Quentin Letts

Who has the worst voice in parliament?

[BBC]

For the first time in more than two decades we are dog-less, and the house feels horribly empty. Our Patterdale terrier, Bonnie, led a long, vigorous life but her balance had gone and her breathing was heavy, so we called the vet. Patterdales are little imps and Bonnie was ‘known to the police’. I never discussed politics with her but she liked Lib Dems; that is, she liked biting them. A public footpath bisects our garden. Most ramblers escaped intact but Bonnie had a habit of nipping tall, grey-ponytailed men with walking poles. She nipped the vicar, too, tearing a cartoon-style square out of the seat of his chinos. The language! Despite that, we remain hopeful Bonnie is in doggy heaven. ‘St Peter won’t know what’s hit him,’ said my wife. ‘You mean St Peter won’t know what’s bit him,’ said our daughter Honor.

Sir Brian Langstaff’s vocal resonance lent force to his verdict on the infected-blood scandal. The Langstaff voice is baritone, not classically posh yet possessing a tone of unflappable command. As he started his speech at Methodist Central Hall in Westminster on Monday, I jotted in my notebook that he had something of the sentencing judge at the start of Ronnie Barker’s comedy Porridge. Yet it soon became evident Sir Brian’s voice was more interesting than that. Whereas the Porridge judge, acted by Barker himself, had a dry, mocking nasality, Sir Brian’s is a richer, phlegmier instrument that delivered his findings with natural composure. It helped that he was closely miked. This amplification meant the vast hall could hear him hitting the ‘h’ in ‘why’, something few English speakers nowadays bother to do. When he took a drink of water, the audience heard it gurgle down his drainpipes. His eccentric pronunciation of ‘donor’, which made almost a separate word of the second syllable, helped further to establish him as an otherworldly figure. Audibly, he was not part of the glottal-stoppy, anxious-to-meld tendency that dominates our political class. When my late father (b. 1928) said ‘white’ or ‘which’, it was almost as if he was blowing out a candle. That practice has nearly disappeared, erased by what phoneticians call the wine-whine merger; in Sir Brian’s precise, old-fashioned voice it could still be heard. The acclaim of the audience showed that this was popular.

Today’s public debate is a tinny assault on the ears. Who in parliament has a rich-gravy voice? Sir Geoffrey Cox, former attorney-general, does not say much these days but when he does it is with a vintage Lagonda’s growl. The MP for Clacton, a sometime actor called Watling, has a raffish rasp to match his Garrick club tie. George Galloway of the Workers party has a larynx lacquered by cigar smoke. In the Lords, the culture minister Lady Barran sounds agreeably ginny. Lady Finn, a Conservative ex-special adviser, could do a good karaoke version of Lee Marvin’s ‘I Was Born Under a Wanderin’ Star’. But most public voices are flimsy. Rishi Sunak’s feels our pain. Sir Keir Starmer might as well be speaking through a snorkel. The Archbishop of Canterbury has the whine of a garden strimmer.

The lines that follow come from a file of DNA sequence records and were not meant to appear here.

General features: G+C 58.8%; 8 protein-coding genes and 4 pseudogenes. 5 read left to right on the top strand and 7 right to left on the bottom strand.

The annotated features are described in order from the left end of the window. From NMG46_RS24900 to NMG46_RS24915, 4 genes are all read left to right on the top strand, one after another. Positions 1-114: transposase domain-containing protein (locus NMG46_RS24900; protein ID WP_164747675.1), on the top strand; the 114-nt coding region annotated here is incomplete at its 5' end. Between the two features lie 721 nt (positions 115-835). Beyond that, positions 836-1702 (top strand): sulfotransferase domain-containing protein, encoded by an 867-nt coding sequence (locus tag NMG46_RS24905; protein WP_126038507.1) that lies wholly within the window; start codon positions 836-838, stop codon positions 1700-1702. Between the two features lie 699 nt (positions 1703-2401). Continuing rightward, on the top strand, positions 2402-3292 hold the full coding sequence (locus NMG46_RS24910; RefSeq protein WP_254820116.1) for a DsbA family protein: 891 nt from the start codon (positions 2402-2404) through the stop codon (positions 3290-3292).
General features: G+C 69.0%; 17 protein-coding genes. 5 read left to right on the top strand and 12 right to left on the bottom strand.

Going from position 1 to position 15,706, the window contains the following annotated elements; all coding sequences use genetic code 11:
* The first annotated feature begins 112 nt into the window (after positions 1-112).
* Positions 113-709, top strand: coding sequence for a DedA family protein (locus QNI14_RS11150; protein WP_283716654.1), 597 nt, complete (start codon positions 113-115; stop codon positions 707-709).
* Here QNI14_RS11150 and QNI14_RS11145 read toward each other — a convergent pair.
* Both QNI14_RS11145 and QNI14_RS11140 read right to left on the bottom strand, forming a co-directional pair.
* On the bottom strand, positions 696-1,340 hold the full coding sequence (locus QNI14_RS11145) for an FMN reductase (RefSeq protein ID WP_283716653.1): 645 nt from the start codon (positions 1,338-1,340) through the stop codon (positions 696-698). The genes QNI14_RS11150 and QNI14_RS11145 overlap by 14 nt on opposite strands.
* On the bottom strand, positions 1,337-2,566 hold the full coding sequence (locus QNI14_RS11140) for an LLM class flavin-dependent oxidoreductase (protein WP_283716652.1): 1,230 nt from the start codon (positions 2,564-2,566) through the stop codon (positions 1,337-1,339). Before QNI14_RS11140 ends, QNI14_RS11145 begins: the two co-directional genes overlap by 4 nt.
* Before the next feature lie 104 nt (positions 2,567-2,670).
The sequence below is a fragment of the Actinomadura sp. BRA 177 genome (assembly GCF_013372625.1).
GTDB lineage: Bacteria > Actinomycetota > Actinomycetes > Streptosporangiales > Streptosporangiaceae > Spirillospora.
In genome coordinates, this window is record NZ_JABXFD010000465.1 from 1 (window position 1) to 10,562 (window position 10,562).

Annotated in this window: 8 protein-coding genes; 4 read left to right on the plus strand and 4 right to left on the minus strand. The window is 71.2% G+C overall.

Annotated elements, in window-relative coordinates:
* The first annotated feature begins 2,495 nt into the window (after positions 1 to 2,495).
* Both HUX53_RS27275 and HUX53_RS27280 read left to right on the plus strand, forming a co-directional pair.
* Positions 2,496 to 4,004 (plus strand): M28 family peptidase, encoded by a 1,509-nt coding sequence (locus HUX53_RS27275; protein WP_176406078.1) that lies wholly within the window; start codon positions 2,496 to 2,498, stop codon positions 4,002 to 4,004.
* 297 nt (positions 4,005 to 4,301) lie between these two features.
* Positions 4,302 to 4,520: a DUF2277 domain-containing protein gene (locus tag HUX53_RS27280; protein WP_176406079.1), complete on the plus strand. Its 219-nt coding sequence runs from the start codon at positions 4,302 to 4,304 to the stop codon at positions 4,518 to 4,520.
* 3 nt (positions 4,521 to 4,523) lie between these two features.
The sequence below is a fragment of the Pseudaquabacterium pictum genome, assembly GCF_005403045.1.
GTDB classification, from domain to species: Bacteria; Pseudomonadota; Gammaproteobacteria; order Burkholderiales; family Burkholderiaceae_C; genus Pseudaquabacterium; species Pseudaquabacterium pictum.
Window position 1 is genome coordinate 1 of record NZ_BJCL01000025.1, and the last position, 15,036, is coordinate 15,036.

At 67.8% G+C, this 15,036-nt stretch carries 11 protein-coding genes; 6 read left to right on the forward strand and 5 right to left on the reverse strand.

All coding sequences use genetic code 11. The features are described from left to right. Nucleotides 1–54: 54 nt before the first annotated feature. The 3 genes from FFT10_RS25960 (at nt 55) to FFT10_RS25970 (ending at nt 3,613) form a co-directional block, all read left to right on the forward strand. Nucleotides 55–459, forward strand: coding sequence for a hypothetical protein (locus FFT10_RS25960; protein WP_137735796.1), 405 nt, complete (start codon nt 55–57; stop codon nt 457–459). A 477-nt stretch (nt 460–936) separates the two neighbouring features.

Westminster reporters travelled to Purfleet, Essex, to hear Sir Keir Snorkeller launch Labour’s new pledge card. One of the warm-up speakers was a poor fellow with terminal cancer who blamed the Tory-run NHS for his plight. This was not altogether newsworthy because the same chap made a similar speech at Labour’s party conference. If anything, he looked rather better now. Sir Keir spoke of himself in historical terms, evoking the memory of what he said was the three previous Labour leaders – Attlee, Wilson, Blair – to win office from opposition. The omission of Ramsay MacDonald, who did that twice for Labour in the 1920s, felt petty.

Iran’s President Ebrahim Raisi died while returning from the Azerbaijan border, where he inspected a new dam and had his hand pumped, with alarming heartiness, by President Ilham Aliyev. Visits to Azerbaijan are not without hazard. Lord (George) Robertson, former defence secretary and Nato secretary-general, was once in Baku and found himself invited to an intimate ‘supper for two’ by Aliyev’s father Heydar, a sometime KGB man who ran the country for years. He and Aliyev Sr had just finished their nosebag when a 40-strong male-voice choir sprang out of the wings and blasted forth a medley of wig-lifting folk tunes. Then a Mata Hari singer appeared, her dress slit almost to the armpits. As she sang she climbed on to Aliyev’s knee, smothering him with kisses and dribbling her fingers over his chin. The Azerbaijan tough guy lapped it up, saying: ‘She is singing my late wife’s favourite song.’ George, son of an Islay policeman, made his excuses and left.

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